|Alan Palomo of Neon Indian.|
Rubber Gloves Rehearsal Studios
September 9, 2009
Better than: the hype? Keep reading.
So, the big question: Did Neon Indian live up to all the hype? Or, maybe better yet: Could Neon Indian live up to all the hype?
Well, from the perspective of a local, friend-heavy crowd at Rubber Gloves Rehearsal Studios last night: Yes.
Still, more questions abound after the first night. In the past, Palomo has spoken about his reasons for debuting his projects in Denton, as opposed to Austin, Brooklyn, or elsewhere. But, will the band's performance at Monolith this weekend, without all the advantages of a home-field (like, say, Matthew Barnhart running sound) live up to all the hype? Maybe.
The band, according to drummer Jason Faries, only yesterday played through all of the group's material together for the first time, and still has two more shows to iron out all the kinks before taking the stage in Colorado.
Wait--there were kinks?
Well, for starters, remember how all of VEGA's gear got stolen? New equipment, I've heard, takes a while to work all the gremlins out. And, again according to Faries and Alan Palomo, Ronald Gierhart isn't going on the upcoming tour tour with the band. Instead, Leanne Macomber (of Fight Bite, Rival Gang) will be stepping in on guitar, vocals, key and knobs.
New material/equipment/members or not, and a few technical difficulties aside, Neon Indian played a captivating set last night to a packed house that was more than forgiving--and ended up screaming for more.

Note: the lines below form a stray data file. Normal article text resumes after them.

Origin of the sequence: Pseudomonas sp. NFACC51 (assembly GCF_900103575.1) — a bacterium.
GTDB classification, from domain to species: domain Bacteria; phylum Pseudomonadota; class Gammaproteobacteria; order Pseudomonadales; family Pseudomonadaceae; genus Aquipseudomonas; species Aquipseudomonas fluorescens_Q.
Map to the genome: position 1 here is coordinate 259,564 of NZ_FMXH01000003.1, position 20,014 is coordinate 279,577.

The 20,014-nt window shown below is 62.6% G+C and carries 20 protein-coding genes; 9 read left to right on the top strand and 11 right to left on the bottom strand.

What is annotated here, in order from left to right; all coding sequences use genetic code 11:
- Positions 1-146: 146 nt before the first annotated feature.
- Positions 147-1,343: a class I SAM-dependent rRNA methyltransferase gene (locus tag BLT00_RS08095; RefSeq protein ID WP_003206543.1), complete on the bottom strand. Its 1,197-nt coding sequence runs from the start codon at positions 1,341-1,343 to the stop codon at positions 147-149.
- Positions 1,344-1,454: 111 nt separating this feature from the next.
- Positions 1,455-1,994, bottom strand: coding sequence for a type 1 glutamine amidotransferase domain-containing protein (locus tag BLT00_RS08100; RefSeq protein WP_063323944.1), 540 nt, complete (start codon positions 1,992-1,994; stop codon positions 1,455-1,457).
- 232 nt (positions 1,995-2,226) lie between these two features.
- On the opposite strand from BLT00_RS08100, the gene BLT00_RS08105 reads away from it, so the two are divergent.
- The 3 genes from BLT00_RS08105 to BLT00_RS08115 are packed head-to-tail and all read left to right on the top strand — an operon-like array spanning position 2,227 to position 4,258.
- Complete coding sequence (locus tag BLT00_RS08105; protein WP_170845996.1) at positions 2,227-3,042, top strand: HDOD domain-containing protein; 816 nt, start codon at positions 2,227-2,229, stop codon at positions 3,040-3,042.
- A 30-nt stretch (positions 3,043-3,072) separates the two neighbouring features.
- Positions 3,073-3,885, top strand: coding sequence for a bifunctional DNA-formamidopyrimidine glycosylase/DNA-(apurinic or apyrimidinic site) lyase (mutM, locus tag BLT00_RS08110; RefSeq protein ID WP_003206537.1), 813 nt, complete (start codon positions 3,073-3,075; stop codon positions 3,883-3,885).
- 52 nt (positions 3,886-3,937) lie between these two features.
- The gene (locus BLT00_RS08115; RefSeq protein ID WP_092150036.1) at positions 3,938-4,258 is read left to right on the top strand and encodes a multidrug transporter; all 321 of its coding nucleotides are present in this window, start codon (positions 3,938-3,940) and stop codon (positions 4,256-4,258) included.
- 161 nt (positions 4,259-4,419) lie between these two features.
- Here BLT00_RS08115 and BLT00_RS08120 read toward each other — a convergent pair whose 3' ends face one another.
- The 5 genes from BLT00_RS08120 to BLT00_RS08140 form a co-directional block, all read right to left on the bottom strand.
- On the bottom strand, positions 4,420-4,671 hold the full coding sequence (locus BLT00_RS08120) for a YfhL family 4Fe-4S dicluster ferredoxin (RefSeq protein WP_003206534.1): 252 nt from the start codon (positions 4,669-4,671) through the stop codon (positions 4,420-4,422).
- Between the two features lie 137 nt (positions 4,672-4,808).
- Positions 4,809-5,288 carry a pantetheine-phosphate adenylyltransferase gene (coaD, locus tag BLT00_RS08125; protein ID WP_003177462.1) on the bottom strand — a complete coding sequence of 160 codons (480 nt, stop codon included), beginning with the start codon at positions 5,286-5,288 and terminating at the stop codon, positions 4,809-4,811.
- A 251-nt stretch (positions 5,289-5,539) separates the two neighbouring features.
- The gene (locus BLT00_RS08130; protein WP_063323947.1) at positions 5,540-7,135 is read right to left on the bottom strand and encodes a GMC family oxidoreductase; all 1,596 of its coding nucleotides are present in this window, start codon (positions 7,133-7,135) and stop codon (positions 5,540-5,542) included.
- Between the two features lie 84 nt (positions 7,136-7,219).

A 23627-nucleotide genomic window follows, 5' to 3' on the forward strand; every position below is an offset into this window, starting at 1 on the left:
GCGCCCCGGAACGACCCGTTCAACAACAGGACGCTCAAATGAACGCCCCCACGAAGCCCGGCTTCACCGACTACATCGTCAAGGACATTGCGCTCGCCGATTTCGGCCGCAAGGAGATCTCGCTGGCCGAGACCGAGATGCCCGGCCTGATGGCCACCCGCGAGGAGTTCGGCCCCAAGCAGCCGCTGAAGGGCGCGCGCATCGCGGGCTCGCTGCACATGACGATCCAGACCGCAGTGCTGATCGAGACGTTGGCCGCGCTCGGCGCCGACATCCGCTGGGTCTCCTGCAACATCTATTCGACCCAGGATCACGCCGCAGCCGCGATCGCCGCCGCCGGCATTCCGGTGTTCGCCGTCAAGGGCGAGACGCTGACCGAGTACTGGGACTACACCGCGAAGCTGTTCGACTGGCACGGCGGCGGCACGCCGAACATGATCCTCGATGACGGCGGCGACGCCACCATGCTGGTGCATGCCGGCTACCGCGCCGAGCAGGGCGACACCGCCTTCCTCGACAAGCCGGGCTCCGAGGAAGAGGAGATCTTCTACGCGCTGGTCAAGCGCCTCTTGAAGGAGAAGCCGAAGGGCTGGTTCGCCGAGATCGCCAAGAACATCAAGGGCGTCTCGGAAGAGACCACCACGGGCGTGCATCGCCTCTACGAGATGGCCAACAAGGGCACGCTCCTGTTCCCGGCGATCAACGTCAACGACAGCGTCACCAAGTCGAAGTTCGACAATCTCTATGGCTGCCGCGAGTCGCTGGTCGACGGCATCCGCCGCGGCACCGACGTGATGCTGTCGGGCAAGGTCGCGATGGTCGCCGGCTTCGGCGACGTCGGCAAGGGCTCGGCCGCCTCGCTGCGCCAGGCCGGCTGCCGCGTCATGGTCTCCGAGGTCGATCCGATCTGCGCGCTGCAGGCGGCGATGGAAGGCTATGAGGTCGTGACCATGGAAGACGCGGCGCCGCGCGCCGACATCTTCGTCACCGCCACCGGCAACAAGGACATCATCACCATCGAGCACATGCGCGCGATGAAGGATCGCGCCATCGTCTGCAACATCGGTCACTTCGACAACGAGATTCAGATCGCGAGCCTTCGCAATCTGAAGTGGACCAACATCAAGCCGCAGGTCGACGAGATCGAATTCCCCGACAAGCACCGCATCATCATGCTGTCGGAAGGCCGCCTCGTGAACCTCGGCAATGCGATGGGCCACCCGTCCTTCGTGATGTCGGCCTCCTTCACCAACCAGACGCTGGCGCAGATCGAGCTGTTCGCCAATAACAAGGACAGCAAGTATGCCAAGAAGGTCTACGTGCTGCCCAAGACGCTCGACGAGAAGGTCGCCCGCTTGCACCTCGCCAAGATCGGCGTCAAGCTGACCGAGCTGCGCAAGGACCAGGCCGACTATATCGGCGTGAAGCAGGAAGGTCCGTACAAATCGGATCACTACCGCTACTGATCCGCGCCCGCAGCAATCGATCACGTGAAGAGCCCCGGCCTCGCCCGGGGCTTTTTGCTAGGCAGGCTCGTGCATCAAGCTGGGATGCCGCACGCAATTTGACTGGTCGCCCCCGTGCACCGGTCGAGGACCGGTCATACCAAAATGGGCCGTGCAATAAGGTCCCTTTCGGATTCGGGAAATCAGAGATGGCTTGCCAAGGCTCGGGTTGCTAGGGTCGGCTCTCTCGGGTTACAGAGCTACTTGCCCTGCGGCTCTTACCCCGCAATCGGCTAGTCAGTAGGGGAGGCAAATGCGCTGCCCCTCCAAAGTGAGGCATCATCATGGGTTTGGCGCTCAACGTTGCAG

See, by the time Neon Indian finished sound checking and started its set, it was nearly 1 a.m. (the bill's first performer on this bill of three acts, Kashioboy, didn't begin his set until after 11 p.m.). Tough to say the crowd minded, though; as the band performed, many members in the crowd of 225 people (impressive for a weekenight) sang along to the band's not-as-yet-officially released material. But it was all pretty short-lived: Upon getting warned that the band was running up against closing time, Palomo, Faries and Macomber played another song and told the crowd they were done.
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So maybe the late start time, techinical difficulties and all that ended up working out in the band's favor--when the performance came to an end, it was clear that this audience still wanted more Neon Indian.
Persona Bias: Yes.
Random Note: I got some slices and beer at J & J's before driving over to Rubber Gloves. There, a guy walked in and asked Denton musician Daniel Folmer, who also happened to be there, what time Neon Indian was supposed to play. Folmer kindly told him he was at the wrong place--but, clearly, the date and venue changes made for this debut confused a few people.